Before visiting a Gnostic Mass at one of Aleister Crowley’s Ordo Templi Orientis chapters in the UK, Dangerous Minds’ Thomas McGrath was warned by a friend in no uncertain all caps, “DO NOT EAT THE CAKE OF LIGHT.” I’ll let you find out for yourself why the excess caution against this Crowley confabulated piece of anti-Catholic sacramental bread. Suffice it to say, the British occultist who called himself the Great Beast 666 shared other ceremonial recipes in his copious writings on ritual practices. Many of them involved bodily fluids as a matter of course.
In addition to the Magick for which he’s commonly known in countercultural circles, Crowley was an artist, avid mountain climber, world traveler, and aspiring chef of more or less edible foods, who often cooked for his traveling companions. Dangerous Minds draws our attention to one dish Crowley described in his “autohagiography,” The Confessions of Aleister Crowley. Called “glacier curry,” the stuff was apparently so spicy it made hardened mountaineers “dash out of the tent after one mouthful and wallow in the snow, snapping at it like mad dogs.”
Crowley neglected to list the ingredients and means of preparation for the unbearable “glacier curry,” but he did leave another recipe among his papers for a much cooler accompaniment. (Discovered, writes Coilhouse, by a “Professor Jack” in the Crowley Archives at Bird Library, Syracuse University.) Called “Riz Aleister Crowley,” and meant “to be eaten with curry,” you can find it below. The proportions have been estimated by writer Nico Mara McKay, who has made the rice with delicious results.
– 1 cup brown basmati rice
– sea salt
– 1/4 cup sultanas
– 1/4 cup slivered almonds(1)
– 1/4 cup pistachio nuts
– powdered clove
– powdered cardamoms
– turmeric powder (enough to colour the rice to a clear golden tint)
– 2 tblsp. butter
Bring two cups of salted water to a bowl. Throw in in the rice, stirring regularly.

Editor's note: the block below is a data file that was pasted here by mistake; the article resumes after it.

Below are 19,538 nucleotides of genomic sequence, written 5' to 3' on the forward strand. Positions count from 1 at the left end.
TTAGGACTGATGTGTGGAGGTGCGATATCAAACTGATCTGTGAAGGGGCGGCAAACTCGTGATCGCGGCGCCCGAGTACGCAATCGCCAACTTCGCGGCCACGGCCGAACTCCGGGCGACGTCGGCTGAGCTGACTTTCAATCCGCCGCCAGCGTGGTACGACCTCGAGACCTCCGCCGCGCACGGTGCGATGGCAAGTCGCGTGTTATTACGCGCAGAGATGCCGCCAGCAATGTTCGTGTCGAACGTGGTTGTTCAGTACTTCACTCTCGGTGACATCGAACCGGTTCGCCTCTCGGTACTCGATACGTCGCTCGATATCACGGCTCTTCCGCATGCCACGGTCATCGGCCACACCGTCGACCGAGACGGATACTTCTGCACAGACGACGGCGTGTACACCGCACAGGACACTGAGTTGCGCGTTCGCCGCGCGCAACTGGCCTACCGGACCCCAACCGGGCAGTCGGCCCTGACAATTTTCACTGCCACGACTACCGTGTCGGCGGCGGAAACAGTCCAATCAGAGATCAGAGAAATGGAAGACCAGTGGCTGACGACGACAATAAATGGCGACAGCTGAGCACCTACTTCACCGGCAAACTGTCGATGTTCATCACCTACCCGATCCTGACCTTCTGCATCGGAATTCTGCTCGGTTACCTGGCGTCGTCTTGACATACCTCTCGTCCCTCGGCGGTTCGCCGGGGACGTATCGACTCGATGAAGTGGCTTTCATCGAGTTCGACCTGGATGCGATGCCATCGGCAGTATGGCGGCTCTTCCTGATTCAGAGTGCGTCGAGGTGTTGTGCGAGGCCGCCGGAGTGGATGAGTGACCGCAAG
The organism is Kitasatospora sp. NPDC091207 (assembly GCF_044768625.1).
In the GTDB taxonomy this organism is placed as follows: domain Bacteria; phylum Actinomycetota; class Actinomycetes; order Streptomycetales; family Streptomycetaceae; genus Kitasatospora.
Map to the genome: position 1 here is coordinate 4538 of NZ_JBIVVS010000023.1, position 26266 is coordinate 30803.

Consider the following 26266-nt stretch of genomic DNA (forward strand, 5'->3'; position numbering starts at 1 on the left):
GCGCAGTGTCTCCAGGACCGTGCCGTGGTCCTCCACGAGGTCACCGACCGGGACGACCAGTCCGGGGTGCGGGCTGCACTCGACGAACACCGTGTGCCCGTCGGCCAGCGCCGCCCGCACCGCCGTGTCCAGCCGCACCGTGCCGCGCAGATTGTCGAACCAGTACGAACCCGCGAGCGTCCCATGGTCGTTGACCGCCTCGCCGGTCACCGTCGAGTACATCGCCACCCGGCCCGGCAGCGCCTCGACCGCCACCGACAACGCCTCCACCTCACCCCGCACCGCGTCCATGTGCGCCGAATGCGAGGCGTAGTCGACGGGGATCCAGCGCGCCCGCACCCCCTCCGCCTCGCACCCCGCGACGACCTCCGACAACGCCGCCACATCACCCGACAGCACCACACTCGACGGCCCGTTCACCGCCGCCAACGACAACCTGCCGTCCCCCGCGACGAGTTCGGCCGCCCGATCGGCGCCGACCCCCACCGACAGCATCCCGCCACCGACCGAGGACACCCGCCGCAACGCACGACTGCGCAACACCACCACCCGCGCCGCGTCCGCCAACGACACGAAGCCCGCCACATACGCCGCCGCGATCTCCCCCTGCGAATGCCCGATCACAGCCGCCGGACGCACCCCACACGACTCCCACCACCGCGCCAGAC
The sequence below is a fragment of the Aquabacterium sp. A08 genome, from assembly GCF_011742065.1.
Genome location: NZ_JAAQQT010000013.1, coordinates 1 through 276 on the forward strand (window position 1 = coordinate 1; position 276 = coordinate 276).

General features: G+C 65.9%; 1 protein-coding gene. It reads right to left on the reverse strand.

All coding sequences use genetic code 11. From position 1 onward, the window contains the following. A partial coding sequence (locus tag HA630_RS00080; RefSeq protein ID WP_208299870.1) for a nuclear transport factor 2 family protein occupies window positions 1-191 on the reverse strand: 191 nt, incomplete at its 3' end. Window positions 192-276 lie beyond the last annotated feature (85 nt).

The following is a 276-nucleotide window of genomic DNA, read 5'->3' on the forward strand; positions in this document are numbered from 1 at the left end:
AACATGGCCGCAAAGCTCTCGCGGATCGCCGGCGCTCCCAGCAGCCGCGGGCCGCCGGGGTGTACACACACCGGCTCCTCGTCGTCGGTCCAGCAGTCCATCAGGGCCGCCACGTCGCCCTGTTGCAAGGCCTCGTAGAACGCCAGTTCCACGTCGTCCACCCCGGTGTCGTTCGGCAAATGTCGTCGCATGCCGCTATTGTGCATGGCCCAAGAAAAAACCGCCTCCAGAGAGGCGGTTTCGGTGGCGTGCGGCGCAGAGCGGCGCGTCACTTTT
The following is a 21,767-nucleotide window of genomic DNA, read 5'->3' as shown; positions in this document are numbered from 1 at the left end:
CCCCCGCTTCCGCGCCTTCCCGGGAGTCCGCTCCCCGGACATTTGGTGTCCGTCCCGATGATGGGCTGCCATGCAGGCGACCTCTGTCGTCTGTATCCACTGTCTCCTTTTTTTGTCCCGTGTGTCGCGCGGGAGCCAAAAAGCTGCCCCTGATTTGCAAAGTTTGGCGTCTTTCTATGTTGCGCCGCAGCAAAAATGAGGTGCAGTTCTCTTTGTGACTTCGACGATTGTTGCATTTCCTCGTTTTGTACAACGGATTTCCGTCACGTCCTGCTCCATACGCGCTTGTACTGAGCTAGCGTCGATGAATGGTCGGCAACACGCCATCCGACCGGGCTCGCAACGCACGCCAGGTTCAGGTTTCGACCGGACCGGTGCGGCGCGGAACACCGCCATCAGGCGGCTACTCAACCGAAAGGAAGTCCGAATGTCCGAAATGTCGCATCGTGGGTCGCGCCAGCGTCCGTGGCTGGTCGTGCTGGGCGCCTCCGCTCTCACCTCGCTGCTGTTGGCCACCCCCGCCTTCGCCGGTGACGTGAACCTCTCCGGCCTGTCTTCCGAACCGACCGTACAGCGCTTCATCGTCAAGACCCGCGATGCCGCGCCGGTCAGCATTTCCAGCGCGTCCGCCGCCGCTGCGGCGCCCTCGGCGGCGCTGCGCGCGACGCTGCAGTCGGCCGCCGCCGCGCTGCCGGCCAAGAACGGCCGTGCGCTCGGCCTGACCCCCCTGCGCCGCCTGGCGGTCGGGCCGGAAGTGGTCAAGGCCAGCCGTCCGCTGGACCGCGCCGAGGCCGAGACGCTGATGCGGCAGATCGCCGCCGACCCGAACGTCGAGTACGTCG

Test the rice after about ten minutes “by taking a grain, and pressing between finger and thumb. It must be easily crushed, but not sodden or sloppy. Test again, if not right, every two minutes.”
When ready, pour cold water into the saucepan.
Empty the rice into a colander, and rinse under cold tap.
Put colander on a rack above the flames, if you have a gas stove, and let it dry. If, like me, your stove is electric, the rice can be dried by placing large sheets of paper towel over and under the rice, soaking up the water. Preferably the rice should seem very loose, almost as if it it has not been cooked at all. When you’ve removed as much water as you can, remove the paper towel.
Place the rice back into the pot on a much lower temperature.
Stirring continuously, add the butter, sultanas, almonds, pistachio nuts, a dash or two of cloves and a dash of cardamom.
Add enough turmeric that the rice, after stirring, is “uniform, a clear golden colour, with the green pistachio nuts making it a Poem of Spring.”
In addition to the estimated proportions, the version above has been modified somewhat to fit our contemporary recipe expectations, but the folks at food blog Happy Vegetable Cow have an exact transcription of Crowley’s typescript (top). They note Crowley’s continuity with free-form recipe traditions of antiquity and celebrate the bit of “creative narrative” at the end. For an even more creatively phrased grain recipe than Crowley’s aromatic rice, see David Lynch’s surreal quinoa instructions.
via Dangerous Minds